Confession time: I'm in love with Rare Bird Preserves. In the last few months, I've been working with Elizabeth Madden, the founder, on some writing projects. I was already enamored with the flavors but hearing Elizabeth talk about jam making made me want to take one of her seasonal jams and highlight it in our Summer menu.Read More
Truffles anytime of year seem like a great idea. They pack such a decadent punch in a tiny package. Since one of our goals is to make every guest feel welcome and wanted, we aim to have both savories and sweets that can accommodate any dietary restrictions or preferences. For a long while I struggled with dairy free or vegan or gluten free desserts---what was a dessert if not laden with cream and butter and flour? I'm not the first to write of the incredible options for people looking to bake without those things. No longer relegated to specialty food stores, alternative flours, coconut and rice and almond milks, all kinds of natural options abound to tag in for a dessert anyone can enjoy.Read More
I'm not going to lie, you guys. I don't get all giddy thinking about raw foods. I like my cheese melted and my bread toasted. And I really like cheese. And bread. And butter, flour, sugar–those paragons of baking.
But when I was mapping out the Fall menu I kept coming back to two raw, vegan, gluten free and refined sugar free dishes. In part because we like to have options for all the tummies we'll be serving but also because they were too damn good to pass up.
The first, this salted honey and fig cheese cake from House in the Hills. Which, I'll be honest, I was so excited about all the parts and all the pretty that I didn't even realize it was vegan and raw till well after I ooohed and ahhhed over it. Figs. They're just SO PRETTY. This dish was just so pretty.
Raw honey and a Vitamixed-to-the-nines cashew cream. A pecan and walnut crust. So I was digging it all. Vitamixing is super fun.
I realized, though, that there was a freeze/chill/serve order here that would prove challenging with the drive to Workshop, photography, time before dessert was served. I was anxious it would set then be a warm mess before anyone tried it. I shot Sarah Yates, the woman behind House in the Hills, an email the night before and got a helpful, fast reply. Sometimes the internet is amazing.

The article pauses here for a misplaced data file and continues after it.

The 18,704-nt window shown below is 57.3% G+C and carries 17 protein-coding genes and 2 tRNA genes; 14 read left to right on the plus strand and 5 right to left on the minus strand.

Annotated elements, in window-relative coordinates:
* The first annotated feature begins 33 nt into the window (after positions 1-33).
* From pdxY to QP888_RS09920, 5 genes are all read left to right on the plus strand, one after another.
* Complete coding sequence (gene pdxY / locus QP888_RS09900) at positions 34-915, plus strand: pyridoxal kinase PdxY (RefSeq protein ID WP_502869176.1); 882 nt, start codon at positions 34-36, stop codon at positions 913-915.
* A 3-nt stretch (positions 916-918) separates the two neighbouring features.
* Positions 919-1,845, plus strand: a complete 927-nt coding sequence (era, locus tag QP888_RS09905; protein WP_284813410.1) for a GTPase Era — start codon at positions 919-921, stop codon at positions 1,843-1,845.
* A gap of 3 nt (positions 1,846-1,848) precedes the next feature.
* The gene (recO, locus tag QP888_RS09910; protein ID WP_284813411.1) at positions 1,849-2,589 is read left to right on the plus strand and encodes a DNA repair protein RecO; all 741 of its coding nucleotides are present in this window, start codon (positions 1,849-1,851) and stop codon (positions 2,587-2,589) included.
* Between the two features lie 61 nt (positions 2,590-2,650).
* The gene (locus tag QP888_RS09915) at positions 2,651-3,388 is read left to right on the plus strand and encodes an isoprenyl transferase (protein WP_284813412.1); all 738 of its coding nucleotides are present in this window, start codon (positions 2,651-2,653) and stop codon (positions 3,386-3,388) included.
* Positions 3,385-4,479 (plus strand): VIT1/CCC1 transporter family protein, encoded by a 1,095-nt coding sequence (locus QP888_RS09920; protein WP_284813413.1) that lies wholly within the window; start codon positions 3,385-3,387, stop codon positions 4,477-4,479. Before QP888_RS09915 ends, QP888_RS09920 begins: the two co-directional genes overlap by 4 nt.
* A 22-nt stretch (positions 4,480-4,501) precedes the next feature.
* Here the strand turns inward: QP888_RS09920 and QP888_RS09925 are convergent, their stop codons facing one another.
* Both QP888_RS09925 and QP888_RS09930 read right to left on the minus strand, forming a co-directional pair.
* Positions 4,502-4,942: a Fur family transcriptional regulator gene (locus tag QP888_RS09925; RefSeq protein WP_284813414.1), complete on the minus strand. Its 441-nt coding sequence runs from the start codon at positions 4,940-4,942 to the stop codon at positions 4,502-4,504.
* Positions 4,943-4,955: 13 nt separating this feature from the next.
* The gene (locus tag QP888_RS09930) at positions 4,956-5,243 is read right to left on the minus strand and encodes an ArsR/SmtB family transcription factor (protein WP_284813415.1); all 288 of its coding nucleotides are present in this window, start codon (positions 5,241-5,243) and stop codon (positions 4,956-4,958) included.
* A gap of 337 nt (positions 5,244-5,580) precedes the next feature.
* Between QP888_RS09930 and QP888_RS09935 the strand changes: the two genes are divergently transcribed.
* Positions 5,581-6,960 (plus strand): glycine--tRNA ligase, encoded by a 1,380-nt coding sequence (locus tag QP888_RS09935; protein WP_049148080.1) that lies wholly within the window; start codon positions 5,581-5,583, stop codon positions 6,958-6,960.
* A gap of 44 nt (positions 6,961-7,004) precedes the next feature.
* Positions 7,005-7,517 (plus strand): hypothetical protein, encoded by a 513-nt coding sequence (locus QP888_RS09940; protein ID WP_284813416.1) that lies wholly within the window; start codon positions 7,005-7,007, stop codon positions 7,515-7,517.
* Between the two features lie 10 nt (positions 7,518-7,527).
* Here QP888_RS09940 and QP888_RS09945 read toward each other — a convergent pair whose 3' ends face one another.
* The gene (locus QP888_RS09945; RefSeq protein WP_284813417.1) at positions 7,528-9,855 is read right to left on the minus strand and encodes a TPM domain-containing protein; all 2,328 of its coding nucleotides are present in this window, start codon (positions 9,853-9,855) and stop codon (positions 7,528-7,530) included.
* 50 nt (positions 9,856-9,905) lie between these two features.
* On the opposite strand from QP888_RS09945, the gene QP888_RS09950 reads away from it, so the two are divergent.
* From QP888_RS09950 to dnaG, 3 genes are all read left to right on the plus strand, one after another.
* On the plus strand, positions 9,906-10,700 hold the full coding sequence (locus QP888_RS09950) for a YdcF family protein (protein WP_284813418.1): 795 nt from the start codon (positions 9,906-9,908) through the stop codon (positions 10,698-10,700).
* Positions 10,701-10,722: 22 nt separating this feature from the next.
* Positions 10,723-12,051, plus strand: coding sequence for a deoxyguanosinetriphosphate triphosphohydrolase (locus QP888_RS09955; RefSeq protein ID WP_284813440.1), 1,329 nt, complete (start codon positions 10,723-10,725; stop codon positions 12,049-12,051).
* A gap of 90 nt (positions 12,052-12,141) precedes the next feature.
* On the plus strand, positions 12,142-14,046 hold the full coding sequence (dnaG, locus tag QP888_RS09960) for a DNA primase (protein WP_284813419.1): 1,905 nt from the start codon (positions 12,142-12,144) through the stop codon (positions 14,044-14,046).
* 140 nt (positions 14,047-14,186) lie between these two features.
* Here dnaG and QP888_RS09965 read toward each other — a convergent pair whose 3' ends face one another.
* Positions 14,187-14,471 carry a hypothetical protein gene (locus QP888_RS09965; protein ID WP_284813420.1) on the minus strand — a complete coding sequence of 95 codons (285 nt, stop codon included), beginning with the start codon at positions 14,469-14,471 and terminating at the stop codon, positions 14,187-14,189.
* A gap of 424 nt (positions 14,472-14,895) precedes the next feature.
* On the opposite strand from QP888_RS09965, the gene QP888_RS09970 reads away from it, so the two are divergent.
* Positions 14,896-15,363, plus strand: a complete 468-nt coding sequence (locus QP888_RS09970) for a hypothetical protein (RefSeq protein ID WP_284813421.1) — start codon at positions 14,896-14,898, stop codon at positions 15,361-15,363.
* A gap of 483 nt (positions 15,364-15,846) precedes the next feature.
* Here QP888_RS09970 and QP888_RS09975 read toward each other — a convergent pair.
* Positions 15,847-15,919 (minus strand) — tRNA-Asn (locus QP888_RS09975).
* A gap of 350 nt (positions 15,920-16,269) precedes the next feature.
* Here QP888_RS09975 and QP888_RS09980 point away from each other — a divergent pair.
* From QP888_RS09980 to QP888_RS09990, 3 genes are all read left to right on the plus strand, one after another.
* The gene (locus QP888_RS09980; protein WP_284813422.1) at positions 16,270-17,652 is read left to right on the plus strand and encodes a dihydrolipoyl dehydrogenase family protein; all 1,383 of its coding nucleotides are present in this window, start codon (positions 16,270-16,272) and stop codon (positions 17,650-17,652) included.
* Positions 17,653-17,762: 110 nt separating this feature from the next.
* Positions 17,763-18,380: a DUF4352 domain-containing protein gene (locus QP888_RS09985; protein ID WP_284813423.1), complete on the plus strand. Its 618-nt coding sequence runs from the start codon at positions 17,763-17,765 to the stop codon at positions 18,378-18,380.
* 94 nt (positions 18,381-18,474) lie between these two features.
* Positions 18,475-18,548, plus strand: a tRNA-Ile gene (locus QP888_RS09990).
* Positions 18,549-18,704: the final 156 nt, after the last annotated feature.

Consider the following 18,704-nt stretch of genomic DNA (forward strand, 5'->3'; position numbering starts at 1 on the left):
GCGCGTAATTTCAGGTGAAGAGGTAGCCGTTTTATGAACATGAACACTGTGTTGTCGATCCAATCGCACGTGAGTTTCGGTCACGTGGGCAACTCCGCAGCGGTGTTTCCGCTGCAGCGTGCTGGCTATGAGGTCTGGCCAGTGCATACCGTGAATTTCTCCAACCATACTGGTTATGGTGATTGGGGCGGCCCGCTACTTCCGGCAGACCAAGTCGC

Sarah also recommended not salting or honeying the dish in advance, which just aided our On the Side cause and let us use one of Kelly from NimbleWell's lovely salt cellars.
My tip is to be super mindful about the Whens. Figs are good for a day MAYBE two after you purchase them so buying in advance might not work out...and after talking to the folks at Whole Foods I learned figs go fast. So wait and it might not work out. You need to be fig'in careful about acquiring them.
And, since we're on salt, one more tip on procuring tiny salt tins. I started messing around with the power of different salts in baking and the fun of citrus salts two years ago. I've loved learning more about salts (which will come up later in the divine salted caramel sauce recipe) and often turn to Maldon salt for it's beautiful flaky crystals. Having it as a side in two dishes meant the chance to give these lovely little Maldon salt tins as takeaways. They are about the size of two thumbs snuggling side by side.
Dish Two. Not only do I not love raw, but I'm not a pumpkin head. I have a pumpkin head (it is round, round, round) but the heralding of PSL-days is more about spiced apple cider for me.
I know and respect that the rest of the world goes gaga for this gourd. I found this delightful chai-spiced recipe from The Kitchn that had me convinced even I'd be down with the 'kin. The chai spice is what did it for me, as was the chance to offer pumpkin seeds as a pinch-able and colorful side versus all the pourable things I had been working with. This was fast, easy and handled an afternoon of travel and staging well. Of course it did. What does The Kitchn do that isn't stupendous? These are great in part because they chill overnight so you can cross it off your list before your anxiety dreams even start.
If you love the flavors of chai, I also recommend this spice blend to make and keep on hand for toast, coffee or tea, or to edge a cocktail glss.
The beauty about baking but not baking? It's harder to royally screw up. With the maple mess I was making all day it was good to have these two beauts prepped and chilling out while I destroyed the rest of the kitchen.
Am I a total convert to all-that-is-raw? No. Would I do these again? Why, yes. Yes I would. Gladly.
Next week: Desserts featuring Fall's harvest like cinnamon apples and poached pears.